TERRE HAUTE —
With three players new to the starting lineup and multiple freshmen and sophomores contributing, Indiana State coach Teri Moren and her veteran staff have done their share of teaching throughout the season.
While it’s nothing new to sports to use film as a tool to aid in that learning process, modern technology makes the process of watching video footage of a team’s own games and opponents’ games a different process than in the past.
Laptops might be for studying and writing a term paper, but college basketball players can also put in time watching basketball footage during down time.
Anna Munn, the Missouri Valley’s second-leading scorer at 15.7 per game, is one of the Sycamores’ most dedicated to reviewing film, Moren said.
“Our best basketball IQ kid is Anna Munn, and that’s because she watches,” Moren said. “She’ll ask for DVDs. We have Synergy, which is our scout [software] that we use. They have passwords and can watch themselves, watch our games, watch opponent games.
“Some of the kids aren’t as likely to watch all that. Anna Munn is one of the kids who watches a lot. She likes the good, bad and the ugly. She doesn’t get caught up on watching herself knock down shots. She’s watching how did we get beat.”
Riding a season-high four-game winning streak, Indiana State (16-8, 8-5 MVC) plays host to Illinois State at 2:05 p.m. today with the chance to move into third place. The Sycamores and Redbirds have each had all week to prepare for one another’s tendencies. The Sycamores have seen what the Redbirds are doing differently since their last meeting, while also analyzing what happened in that first meeting — a 66-65 Illinois State victory in Redbird Arena.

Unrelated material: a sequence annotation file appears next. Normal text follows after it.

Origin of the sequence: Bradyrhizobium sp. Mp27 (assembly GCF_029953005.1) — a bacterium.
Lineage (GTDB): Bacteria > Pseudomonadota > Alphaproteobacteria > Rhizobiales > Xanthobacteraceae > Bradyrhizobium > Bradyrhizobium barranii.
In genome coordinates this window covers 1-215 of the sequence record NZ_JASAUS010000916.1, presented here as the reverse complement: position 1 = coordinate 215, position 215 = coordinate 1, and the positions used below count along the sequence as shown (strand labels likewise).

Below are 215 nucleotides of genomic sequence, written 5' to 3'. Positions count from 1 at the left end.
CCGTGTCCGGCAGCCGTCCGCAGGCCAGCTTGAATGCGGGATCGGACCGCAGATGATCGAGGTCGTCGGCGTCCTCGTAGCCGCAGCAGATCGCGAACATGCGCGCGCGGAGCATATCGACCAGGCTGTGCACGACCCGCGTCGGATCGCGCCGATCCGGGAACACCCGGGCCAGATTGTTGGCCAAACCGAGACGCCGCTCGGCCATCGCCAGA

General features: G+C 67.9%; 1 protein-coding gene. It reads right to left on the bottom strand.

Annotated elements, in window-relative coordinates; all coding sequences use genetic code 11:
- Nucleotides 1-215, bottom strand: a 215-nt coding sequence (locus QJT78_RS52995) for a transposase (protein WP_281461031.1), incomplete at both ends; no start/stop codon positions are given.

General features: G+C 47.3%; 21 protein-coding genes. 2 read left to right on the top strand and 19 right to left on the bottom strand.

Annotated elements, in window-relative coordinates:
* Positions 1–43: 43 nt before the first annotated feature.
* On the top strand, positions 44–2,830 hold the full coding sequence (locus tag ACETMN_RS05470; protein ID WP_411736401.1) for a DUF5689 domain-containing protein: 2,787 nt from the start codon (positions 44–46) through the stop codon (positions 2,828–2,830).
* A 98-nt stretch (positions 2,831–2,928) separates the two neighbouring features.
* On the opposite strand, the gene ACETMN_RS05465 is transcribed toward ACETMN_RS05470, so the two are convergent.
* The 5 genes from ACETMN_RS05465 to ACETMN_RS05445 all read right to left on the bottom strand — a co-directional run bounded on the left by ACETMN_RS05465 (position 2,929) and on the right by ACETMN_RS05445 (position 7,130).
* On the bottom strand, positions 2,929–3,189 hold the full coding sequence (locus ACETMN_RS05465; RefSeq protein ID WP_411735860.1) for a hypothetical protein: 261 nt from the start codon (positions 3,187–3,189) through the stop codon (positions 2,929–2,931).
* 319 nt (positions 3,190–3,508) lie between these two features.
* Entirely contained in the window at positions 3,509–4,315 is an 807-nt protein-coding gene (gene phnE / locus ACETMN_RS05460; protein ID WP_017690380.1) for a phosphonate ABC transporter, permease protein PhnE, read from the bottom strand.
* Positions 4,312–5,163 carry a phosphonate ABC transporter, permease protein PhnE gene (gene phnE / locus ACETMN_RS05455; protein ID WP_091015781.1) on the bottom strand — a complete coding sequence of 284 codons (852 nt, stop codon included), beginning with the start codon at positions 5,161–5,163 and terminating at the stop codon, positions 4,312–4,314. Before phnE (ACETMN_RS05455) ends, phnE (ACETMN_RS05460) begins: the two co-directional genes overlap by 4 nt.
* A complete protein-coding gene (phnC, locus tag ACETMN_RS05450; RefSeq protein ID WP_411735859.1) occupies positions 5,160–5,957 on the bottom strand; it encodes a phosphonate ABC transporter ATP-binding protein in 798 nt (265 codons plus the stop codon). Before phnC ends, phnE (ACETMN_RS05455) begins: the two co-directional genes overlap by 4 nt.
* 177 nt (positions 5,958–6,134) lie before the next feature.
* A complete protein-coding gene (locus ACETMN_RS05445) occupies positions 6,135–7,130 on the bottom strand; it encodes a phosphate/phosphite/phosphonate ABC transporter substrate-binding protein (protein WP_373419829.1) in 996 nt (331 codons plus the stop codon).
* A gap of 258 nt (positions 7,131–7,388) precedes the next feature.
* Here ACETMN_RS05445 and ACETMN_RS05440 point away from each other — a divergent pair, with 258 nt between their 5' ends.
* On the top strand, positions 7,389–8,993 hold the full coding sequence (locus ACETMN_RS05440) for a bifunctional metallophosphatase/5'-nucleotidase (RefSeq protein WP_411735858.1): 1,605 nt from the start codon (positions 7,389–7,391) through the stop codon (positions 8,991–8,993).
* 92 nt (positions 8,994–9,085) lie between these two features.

ISU had a chance to win that game, but Anna Munn’s open mid-range jumper at the buzzer just missed. But that was a promising moment for the ISU staff because the Sycamores showed they had learned from a mistake six days earlier.
“Against Evansville, we didn’t get a shot, we turned it over. [Freshman] Kasey [Johnson] gets the rebound, dribbles to half court and kills her dribble, we don’t get a shot,” Moren said. “The very next game’s Illinois State and we were in a similar situation. We get the rebound, we get it into Taylor’s hands, she gets it up to Anna, our best shooter, and we get an open look. To me, that shows progress, we talked about that situation watching film and said this is what needs to happen. We’ve witnessed that growth.”
Munn, ISU’s leading scorer at 15.1 points-per-game, said the Sycamores take a mature approach to how video of games will help them win. When four of their MVC losses are by a combined four points, it also helps the players understand how important each little thing is.
“We definitely take film seriously,” Munn said. “It’s an opportunity for us to see it on the court. It’s a chance to not only see the things we did wrong, but also to see the things we do right. And can do right again. The little things, like one rebound, one free throw, they all matter.”
The coaching staff will watch film daily, and the Sycamores will watch film as an entire team regularly. Moren said that’s the best way the staff can best teach how the guards and post players should be working together.
But it’s not a one-way process. Moren likes to make the players part of the scouting report process. The players might all watch opponent film first on their one before coming together to gameplan.